The pursuit of Gruit part 1


Gruit ale was once one of the most popular styles of ale in Europe, however now you will struggle to find anyone selling it. This is partly understandable as the lack of hops means it won’t last very long, but not one plucky little brewer is really doing it so I guess we’ll have to.

This task is a little bigger than some may realise though. There are actually few records on Gruit recipes and those who have devoted time to recreating it agree as much as they disagree.

In general three ingredients are seen as common, Yarrow, Myrica Gale (Sweet Gale, Bog Myrtle) and Marsh Rosemary. Though there is even disagreement here, Marsh Rosemary (Wild Rhododendron, Rhododendron tomentosum) and Sweet Gale might not be used together as they grow in different areas and have a similar effect. Adding both add an overpowering and frankly disgusting taste.

The lack of hops is also a very odd sensation, you don’t realise how much they add until you have had unhoped beer. With just these basic ingredients you make a drink that taste more like cider than beer and not a pleasant one. So we can create Gruit, but it isn’t exactly great. The real question is then, how do we make Gruit good without losing it’s roots?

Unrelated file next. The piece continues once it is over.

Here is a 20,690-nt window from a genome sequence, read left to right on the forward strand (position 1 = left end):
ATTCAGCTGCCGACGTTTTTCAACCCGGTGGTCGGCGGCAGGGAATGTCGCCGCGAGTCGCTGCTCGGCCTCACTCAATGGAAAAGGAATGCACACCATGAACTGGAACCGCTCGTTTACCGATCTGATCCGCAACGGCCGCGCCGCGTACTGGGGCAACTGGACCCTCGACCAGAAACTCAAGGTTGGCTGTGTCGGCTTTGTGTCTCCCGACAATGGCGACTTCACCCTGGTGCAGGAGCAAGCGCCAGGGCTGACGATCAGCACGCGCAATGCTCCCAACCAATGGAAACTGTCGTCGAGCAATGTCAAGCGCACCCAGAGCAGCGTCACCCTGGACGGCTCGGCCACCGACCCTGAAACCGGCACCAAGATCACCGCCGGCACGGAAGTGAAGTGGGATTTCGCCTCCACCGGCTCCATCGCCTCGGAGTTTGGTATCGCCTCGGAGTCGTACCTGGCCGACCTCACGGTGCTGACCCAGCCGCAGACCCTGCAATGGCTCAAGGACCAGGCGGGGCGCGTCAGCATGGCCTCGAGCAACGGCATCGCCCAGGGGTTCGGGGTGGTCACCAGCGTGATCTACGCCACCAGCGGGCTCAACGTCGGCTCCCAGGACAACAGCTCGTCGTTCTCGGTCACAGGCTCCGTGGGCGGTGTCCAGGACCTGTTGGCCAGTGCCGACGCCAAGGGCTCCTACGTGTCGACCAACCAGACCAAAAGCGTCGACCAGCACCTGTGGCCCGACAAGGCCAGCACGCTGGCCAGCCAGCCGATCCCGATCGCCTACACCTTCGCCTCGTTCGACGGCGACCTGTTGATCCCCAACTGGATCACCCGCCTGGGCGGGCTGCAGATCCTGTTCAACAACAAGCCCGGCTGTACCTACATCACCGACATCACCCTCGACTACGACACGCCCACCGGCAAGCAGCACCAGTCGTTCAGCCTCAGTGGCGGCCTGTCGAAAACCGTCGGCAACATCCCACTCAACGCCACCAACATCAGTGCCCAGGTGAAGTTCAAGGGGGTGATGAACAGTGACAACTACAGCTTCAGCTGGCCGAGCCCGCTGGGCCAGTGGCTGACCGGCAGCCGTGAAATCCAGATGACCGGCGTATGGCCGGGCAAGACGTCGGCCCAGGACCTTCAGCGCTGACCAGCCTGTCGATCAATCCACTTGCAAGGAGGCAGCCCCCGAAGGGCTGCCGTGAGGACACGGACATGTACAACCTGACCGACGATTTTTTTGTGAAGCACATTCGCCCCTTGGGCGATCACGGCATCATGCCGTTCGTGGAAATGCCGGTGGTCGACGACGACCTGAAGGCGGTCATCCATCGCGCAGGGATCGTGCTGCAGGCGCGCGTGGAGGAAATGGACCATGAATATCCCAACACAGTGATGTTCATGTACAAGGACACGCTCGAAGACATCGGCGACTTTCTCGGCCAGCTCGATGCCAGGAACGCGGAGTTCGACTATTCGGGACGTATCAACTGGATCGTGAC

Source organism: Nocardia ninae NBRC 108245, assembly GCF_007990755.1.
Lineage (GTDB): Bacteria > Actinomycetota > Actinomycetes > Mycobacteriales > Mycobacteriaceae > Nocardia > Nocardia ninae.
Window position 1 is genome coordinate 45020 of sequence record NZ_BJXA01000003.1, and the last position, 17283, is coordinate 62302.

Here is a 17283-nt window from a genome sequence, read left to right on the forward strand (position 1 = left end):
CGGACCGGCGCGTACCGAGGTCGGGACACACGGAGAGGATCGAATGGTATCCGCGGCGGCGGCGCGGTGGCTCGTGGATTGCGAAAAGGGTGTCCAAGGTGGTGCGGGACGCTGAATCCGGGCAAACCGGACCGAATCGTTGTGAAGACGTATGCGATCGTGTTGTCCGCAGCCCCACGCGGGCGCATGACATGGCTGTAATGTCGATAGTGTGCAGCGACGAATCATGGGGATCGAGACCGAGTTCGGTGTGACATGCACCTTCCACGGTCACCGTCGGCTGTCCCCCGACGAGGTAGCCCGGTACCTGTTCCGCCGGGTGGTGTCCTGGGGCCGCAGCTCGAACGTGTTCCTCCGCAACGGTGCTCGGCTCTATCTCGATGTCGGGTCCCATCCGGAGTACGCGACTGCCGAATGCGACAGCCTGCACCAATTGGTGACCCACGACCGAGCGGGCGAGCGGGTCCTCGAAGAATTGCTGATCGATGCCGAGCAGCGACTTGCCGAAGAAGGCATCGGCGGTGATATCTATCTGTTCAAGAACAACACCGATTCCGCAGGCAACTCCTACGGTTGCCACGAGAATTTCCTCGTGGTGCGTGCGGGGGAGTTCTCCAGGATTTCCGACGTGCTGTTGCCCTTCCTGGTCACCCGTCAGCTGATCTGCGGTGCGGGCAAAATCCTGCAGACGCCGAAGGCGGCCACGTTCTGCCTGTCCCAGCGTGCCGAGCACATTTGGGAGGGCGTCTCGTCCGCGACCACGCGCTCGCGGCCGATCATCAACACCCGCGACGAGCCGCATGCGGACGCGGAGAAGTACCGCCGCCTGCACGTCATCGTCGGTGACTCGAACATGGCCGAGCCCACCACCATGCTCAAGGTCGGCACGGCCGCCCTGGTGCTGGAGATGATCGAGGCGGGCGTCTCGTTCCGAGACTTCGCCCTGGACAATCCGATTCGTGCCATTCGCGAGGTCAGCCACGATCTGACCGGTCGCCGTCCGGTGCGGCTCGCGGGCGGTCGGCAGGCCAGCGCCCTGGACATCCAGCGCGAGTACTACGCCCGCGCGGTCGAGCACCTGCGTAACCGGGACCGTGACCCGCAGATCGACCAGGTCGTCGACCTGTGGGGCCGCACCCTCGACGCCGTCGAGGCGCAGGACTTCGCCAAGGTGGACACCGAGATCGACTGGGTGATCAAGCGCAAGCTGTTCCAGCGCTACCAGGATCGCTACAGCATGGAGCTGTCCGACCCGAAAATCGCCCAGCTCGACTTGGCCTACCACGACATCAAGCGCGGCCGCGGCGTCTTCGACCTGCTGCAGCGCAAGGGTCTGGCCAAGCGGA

Note : Marsh Rosemary is also has some unpleasant side effects in large doses, so best to avoid that one. Labrador Tea is an alternative.

These are not the only ingredients however as recipes will also suggest mugwort, ground ivy, honey, heather and pretty much anything you can get your hands on. It seems that Gruit was very much an everything and the kitchen sink type of drink, but getting it too taste right is much more difficult. Now standards of water weren’t high at the time, so anything would probably have been a better alternative. But both our Crofter’s Ale and Mum’s Mumme are from a similar period and rival modern brews, so for Gruit to have such widespread popularity it must have tasted good. This is where experimenting will come in, which I will talk abou

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